When controls at the source do not eliminate the contaminant or when they are not feasible, respiratory protection is required. Depending on the contaminant and level of exposure, respiratory protection may include:
- dust masks
- half or full-face respirators
- supplied-air systems
- self-contained breathing apparatus
4. Provide Training
Prior to using respiratory protection, respirator protection training and fit testing are essential for proper respirator use. This training is much more than, “Here it is, this is how you wear it. So wear it.” Employers must educate supervisors and workers on how to select, use, and maintain respirators. Another key element for workers and supervisors to understand are the limitations of this kind of personal protective equipment.
The training program must be comprehensive enough for the worker to demonstrate knowledge of:
- the limitations and capabilities of the respirator
- why the respirator is necessary
- how improper fit, usage, storage or maintenance can compromise the respirator
- how improper respirator or maintenance may cause overexposure
Workers must also understand that continued use of poorly fitted and maintained respirators can cause the previously mentioned long latency illnesses.
Or, if you are looking for more information on fit testing, please see our helpful FAQ “Everything Employers Need to Know About Respirator Fit Testing.”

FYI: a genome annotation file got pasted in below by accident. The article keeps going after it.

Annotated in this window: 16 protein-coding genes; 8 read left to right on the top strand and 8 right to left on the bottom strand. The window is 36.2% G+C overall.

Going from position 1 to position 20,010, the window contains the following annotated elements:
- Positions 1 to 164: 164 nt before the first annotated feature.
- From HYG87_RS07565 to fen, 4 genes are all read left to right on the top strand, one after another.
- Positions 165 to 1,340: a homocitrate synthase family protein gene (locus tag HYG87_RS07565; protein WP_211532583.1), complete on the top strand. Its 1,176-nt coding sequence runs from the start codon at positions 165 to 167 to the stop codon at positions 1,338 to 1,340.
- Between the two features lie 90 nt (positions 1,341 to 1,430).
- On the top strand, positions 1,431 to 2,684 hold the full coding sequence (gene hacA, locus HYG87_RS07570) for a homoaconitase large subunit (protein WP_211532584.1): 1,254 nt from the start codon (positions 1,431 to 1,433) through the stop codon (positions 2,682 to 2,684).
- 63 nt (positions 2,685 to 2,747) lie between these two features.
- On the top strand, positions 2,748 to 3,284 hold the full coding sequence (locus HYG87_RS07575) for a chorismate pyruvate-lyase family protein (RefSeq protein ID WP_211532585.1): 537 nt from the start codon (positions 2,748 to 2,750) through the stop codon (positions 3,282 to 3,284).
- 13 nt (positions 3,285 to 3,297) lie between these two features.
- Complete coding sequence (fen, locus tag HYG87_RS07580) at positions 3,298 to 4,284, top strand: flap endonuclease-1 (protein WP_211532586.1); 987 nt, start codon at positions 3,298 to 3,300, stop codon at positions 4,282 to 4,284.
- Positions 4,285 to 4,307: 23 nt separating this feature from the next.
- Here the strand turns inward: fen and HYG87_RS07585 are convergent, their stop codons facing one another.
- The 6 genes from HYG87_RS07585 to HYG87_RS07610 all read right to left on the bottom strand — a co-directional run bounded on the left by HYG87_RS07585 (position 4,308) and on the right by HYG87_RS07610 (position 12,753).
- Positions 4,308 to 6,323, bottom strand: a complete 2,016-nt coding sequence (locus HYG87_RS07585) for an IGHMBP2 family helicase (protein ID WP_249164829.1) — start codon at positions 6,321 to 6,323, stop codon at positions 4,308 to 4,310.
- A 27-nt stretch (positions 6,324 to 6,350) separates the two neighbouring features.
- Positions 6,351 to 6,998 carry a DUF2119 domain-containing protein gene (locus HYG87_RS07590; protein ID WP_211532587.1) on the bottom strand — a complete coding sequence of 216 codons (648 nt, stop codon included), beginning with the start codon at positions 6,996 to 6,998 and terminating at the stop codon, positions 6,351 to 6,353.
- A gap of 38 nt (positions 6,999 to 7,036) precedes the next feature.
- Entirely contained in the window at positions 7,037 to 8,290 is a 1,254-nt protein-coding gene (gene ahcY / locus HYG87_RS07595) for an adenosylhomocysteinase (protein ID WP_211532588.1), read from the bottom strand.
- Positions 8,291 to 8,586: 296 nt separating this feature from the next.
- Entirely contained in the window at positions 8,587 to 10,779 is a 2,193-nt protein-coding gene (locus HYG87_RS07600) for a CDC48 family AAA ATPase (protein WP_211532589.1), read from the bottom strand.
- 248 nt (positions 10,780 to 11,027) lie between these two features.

5. Ensure Proper Fit of Respirators
One size doesn’t fit all! Different types of respirators and different brands of the same type of respirator fit differently. Workers need to be provided with a sufficient number, types, and sizes of respirator models to ensure the greatest opportunity for the correct fit.
And what about those sporting a beard? As per the CSA Standard Z94.4-18 Selection, Use and Care of Respirators, “Individuals shall present themselves for fit testing free from the interference of hair where the respirator seals to the skin of the face or neck.”
The bottom line—tight-fitting respirators will not work without a tight seal between the facepiece and the user’s face. Meaning—beards and facial hair can negatively affect the fit and leave workers unprotected.
6. Review Your Respiratory Program
A strong respiratory program is the one that is regularly assessed and reviewed. As per the CSA standard, your program should be comprised of:
- Designated roles and responsibilities
- Hazard assessment
- Respirator selection
- Training and fit testing
- Respirator use, inspection, cleaning, maintenance, and storage
- Health surveillance
- Program evaluation
Employers need to ask themselves whether or not their respiratory program is effective. And they need to ensure that they have measures in place which will indicate if it is not working. This is why a monitoring system with performance measurements is an imperative element of the program.
Supervisors and Joint Health and Safety Committee members also play an important role in the success of the program. They need to be able to confirm that:
- all workers using respirators have been trained on respirators
fit tested and retesting occurs every two years
- respirators are being worn properly
- respirators are maintained in accordance with manufacturer’s instructions
- all written manufacturer’s instructions are maintained and available
If your organization requires fit testing or if you are looking for additional information please fill out this form and you will be contacted within one business day.